Don’t cry for PII
The FTC acknowledges in its report that the categorical distinctions between so-called “personally identifiable information” and other information is becoming less important each day. Accordingly, the FTC sets forth the following standard to determine whether a company may properly say it “de-identifies” its customers’ data: A company must take “reasonable measures” to ensure data is de-identified (an evolving standard), must make FTC-enforceable commitments that it will not try to re-identify the data, and must pledge to contractually prohibit other companies with which it shares the data from doing the same. We believe this is a reasonable approach that balances the protection of a broader range of personal data with the need for companies to be able to innovate using data that won’t be tied back to individual users.
Major change in choice/”commonly accepted practices”
Much of the FTC’s privacy report hinges on the idea of “choice.” Consumers need to have meaningful choice over the extent to which their data is collected and used. In both its preliminary report and now this final report, the Commission appropriately sets out situations in which it makes little sense to offer consumers “choices.” For example, when a consumer orders a product online, it does not make sense to give her a choice about whether or not her address can be shared with the company that will be shipping the product to her doorstep.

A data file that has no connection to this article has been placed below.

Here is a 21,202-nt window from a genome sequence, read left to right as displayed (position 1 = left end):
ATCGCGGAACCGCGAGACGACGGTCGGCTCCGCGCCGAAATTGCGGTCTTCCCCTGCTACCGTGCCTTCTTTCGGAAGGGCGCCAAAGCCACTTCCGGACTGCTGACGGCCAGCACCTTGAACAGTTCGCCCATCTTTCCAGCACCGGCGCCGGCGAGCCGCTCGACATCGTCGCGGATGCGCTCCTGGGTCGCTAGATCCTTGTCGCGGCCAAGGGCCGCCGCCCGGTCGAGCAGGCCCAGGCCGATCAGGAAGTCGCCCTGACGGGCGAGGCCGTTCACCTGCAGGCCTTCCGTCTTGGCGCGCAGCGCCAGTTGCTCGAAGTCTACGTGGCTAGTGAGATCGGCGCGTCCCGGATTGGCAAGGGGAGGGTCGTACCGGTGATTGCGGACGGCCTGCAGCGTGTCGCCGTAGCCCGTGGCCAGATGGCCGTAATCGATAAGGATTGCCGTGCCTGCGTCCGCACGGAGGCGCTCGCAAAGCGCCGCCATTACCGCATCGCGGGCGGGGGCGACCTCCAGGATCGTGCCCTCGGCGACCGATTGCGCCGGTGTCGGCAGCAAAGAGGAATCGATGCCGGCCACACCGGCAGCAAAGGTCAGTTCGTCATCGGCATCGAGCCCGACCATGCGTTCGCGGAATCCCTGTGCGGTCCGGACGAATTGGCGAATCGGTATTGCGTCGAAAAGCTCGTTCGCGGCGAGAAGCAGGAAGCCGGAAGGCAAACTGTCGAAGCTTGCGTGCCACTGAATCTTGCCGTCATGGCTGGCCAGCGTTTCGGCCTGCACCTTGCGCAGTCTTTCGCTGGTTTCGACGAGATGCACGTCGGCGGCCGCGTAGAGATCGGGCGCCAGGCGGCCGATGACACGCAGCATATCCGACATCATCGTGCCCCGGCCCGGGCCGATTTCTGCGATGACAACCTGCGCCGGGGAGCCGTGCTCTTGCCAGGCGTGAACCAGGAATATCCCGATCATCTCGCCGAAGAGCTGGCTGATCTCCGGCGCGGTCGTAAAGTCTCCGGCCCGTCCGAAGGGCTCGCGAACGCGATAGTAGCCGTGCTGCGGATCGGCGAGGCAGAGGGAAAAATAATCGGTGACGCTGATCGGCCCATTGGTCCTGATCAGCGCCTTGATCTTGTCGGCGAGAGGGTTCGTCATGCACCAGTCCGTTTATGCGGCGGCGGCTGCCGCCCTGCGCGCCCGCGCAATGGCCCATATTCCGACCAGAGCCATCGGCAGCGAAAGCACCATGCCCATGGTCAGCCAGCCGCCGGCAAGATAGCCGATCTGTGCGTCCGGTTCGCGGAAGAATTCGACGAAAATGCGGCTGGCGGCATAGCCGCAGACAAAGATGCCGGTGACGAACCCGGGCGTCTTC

In the preliminary privacy report, the FTC put forth a set of “commonly accepted practices”: Situations in which companies should not have to worry about offering consumers choice. In our response comments to the Commission, CDT expressed concern that the scope of some of these exceptions was too broad. In the final privacy report, the FTC has changed this formulation to one that matches the Department of Commerce’s “respect for context” principle: When the data collection/use is reasonable given the context of the interaction, companies don’t need to offer consumers choice about this collection/use. While this approach makes some sense, the FTC will need to make sure it is providing appropriate guidance to companies while not allowing them to claim any and all data collection/uses as “appropriate” for a given context.
Privacy concerns raised by “large platforms”
The FTC also calls out the strong privacy concerns presented by “large platforms” (e.g., ISPs, browsers, and operating systems) that have a front row view of consumers’ online activities. Any tracking across sites should be subject to choice, but this is especially important when a platform has access to all or substantially all of a consumer’s activities. Today, an increasingly diverse set of “platforms” have access to such information, so we are pleased that the FTC has not limited its discussion of such platforms to only ISPs. CDT has been concerned about monitoring by such entities for years due to the scope of surveillance, so we are very pleased to see this emphasis in the final report.
Do Not Track means just that
The FTC also offers a timely reminder that its expectations for the Do Not Track standards that are currently in development are high. A mechanism that merely allows consumers to avoid targeted ads (but still be tracked) would be insufficient. The Commission writes: “an effective Do Not Track system should go beyond simply opting consumers out of receiving targeted advertisements; it should opt them out of collection of behavioral data for all purposes other than those that would be consistent with the context of the interaction (e.g., preventing click-fraud or collecting de-identified data for analytics purposes).”